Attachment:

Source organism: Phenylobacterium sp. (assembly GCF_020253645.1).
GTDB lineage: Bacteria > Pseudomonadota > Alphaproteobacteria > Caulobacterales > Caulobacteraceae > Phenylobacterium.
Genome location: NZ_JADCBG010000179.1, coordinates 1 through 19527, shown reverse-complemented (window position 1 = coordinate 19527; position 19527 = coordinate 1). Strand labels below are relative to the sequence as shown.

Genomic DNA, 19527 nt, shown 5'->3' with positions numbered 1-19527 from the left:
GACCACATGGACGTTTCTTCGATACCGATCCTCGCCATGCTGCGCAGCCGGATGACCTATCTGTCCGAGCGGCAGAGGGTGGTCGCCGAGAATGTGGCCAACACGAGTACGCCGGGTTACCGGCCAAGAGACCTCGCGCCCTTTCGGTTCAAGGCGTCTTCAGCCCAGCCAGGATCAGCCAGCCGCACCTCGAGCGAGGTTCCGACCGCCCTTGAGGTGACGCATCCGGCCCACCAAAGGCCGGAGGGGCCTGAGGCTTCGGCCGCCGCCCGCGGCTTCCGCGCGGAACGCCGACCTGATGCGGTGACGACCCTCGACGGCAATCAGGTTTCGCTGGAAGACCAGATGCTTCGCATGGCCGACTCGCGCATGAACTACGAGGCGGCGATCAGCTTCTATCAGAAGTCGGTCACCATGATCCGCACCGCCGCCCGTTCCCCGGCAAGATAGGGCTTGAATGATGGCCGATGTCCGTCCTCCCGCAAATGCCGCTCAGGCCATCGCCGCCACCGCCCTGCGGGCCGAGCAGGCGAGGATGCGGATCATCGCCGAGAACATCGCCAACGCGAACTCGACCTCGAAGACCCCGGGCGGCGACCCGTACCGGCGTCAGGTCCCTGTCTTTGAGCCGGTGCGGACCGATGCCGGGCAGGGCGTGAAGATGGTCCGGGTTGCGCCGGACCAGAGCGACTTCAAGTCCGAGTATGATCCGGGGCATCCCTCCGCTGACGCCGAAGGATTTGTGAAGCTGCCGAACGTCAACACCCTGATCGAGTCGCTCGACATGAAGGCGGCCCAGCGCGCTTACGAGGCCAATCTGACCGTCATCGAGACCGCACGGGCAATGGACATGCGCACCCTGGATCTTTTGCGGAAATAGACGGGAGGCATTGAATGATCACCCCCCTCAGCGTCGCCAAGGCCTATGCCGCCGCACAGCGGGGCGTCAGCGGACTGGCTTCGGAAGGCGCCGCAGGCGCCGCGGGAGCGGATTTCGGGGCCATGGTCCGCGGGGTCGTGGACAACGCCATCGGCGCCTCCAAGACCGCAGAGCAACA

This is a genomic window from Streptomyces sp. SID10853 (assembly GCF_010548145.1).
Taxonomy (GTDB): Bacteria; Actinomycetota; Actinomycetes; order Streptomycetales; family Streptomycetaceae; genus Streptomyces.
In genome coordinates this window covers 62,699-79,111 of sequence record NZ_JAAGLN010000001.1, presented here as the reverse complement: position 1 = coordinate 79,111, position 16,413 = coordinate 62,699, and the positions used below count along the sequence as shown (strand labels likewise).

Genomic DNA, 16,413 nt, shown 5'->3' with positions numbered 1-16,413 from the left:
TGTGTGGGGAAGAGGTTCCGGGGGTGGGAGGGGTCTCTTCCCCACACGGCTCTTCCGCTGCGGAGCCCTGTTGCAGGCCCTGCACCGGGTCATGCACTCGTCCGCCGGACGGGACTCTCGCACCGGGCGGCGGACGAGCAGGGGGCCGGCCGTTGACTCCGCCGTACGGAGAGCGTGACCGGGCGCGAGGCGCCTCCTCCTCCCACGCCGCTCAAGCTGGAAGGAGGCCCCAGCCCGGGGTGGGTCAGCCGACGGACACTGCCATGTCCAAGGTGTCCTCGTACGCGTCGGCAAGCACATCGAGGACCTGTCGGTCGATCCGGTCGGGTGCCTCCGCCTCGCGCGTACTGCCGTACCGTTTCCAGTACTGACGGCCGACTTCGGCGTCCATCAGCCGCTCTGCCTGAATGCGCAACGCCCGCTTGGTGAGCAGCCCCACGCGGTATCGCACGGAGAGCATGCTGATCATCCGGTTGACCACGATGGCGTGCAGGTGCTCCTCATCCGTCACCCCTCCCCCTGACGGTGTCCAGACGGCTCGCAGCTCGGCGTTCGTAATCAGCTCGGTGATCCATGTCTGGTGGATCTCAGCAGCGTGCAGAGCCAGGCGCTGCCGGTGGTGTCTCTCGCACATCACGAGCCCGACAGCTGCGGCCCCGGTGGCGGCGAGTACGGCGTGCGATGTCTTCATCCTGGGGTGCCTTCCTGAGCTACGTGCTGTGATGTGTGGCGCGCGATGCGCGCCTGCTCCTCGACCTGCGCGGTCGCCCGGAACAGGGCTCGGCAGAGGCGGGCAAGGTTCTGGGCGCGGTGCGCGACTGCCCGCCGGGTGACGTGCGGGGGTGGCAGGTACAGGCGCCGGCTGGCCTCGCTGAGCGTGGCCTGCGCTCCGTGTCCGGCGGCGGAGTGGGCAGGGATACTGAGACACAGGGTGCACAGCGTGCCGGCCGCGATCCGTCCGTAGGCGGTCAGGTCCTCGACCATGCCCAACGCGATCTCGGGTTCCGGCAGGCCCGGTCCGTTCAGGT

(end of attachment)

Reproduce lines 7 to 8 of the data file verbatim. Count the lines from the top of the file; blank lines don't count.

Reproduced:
Taxonomy (GTDB): Bacteria; Actinomycetota; Actinomycetes; order Streptomycetales; family Streptomycetaceae; genus Streptomyces.
In genome coordinates this window covers 62,699-79,111 of sequence record NZ_JAAGLN010000001.1, presented here as the reverse complement: position 1 = coordinate 79,111, position 16,413 = coordinate 62,699, and the positions used below count along the sequence as shown (strand labels likewise).